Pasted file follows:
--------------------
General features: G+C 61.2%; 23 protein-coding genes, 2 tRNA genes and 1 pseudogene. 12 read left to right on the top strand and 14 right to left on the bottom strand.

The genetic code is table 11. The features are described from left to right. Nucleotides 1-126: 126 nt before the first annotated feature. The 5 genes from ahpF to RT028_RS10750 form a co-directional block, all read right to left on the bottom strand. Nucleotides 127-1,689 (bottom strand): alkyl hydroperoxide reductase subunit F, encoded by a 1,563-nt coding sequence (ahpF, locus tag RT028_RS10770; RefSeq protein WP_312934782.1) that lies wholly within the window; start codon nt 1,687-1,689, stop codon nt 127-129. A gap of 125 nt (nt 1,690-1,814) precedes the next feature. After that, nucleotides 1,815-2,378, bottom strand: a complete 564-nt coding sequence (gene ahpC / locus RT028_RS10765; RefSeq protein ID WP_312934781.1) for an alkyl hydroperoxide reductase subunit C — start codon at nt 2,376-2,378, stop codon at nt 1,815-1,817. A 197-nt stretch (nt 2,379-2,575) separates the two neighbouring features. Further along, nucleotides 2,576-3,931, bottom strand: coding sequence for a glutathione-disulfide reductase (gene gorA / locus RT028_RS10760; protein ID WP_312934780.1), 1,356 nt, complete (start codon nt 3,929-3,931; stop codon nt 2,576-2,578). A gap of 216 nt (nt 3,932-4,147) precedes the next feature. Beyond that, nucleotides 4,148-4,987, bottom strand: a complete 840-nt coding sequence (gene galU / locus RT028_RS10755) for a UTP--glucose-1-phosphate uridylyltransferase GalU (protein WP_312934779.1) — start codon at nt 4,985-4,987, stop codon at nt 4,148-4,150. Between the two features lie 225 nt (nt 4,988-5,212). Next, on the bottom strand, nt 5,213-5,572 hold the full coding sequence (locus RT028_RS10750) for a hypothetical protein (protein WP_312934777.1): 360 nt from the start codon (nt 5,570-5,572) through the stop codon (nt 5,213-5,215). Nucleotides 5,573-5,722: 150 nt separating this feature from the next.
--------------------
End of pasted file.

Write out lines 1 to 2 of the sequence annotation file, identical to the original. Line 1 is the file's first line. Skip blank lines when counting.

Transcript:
General features: G+C 61.2%; 23 protein-coding genes, 2 tRNA genes and 1 pseudogene. 12 read left to right on the top strand and 14 right to left on the bottom strand.

The genetic code is table 11. The features are described from left to right. Nucleotides 1-126: 126 nt before the first annotated feature. The 5 genes from ahpF to RT028_RS10750 form a co-directional block, all read right to left on the bottom strand. Nucleotides 127-1,689 (bottom strand): alkyl hydroperoxide reductase subunit F, encoded by a 1,563-nt coding sequence (ahpF, locus tag RT028_RS10770; RefSeq protein WP_312934782.1) that lies wholly within the window; start codon nt 1,687-1,689, stop codon nt 127-129. A gap of 125 nt (nt 1,690-1,814) precedes the next feature. After that, nucleotides 1,815-2,378, bottom strand: a complete 564-nt coding sequence (gene ahpC / locus RT028_RS10765; RefSeq protein ID WP_312934781.1) for an alkyl hydroperoxide reductase subunit C — start codon at nt 2,376-2,378, stop codon at nt 1,815-1,817. A 197-nt stretch (nt 2,379-2,575) separates the two neighbouring features. Further along, nucleotides 2,576-3,931, bottom strand: coding sequence for a glutathione-disulfide reductase (gene gorA / locus RT028_RS10760; protein ID WP_312934780.1), 1,356 nt, complete (start codon nt 3,929-3,931; stop codon nt 2,576-2,578). A gap of 216 nt (nt 3,932-4,147) precedes the next feature. Beyond that, nucleotides 4,148-4,987, bottom strand: a complete 840-nt coding sequence (gene galU / locus RT028_RS10755) for a UTP--glucose-1-phosphate uridylyltransferase GalU (protein WP_312934779.1) — start codon at nt 4,985-4,987, stop codon at nt 4,148-4,150. Between the two features lie 225 nt (nt 4,988-5,212). Next, on the bottom strand, nt 5,213-5,572 hold the full coding sequence (locus RT028_RS10750) for a hypothetical protein (protein WP_312934777.1): 360 nt from the start codon (nt 5,570-5,572) through the stop codon (nt 5,213-5,215). Nucleotides 5,573-5,722: 150 nt separating this feature from the next.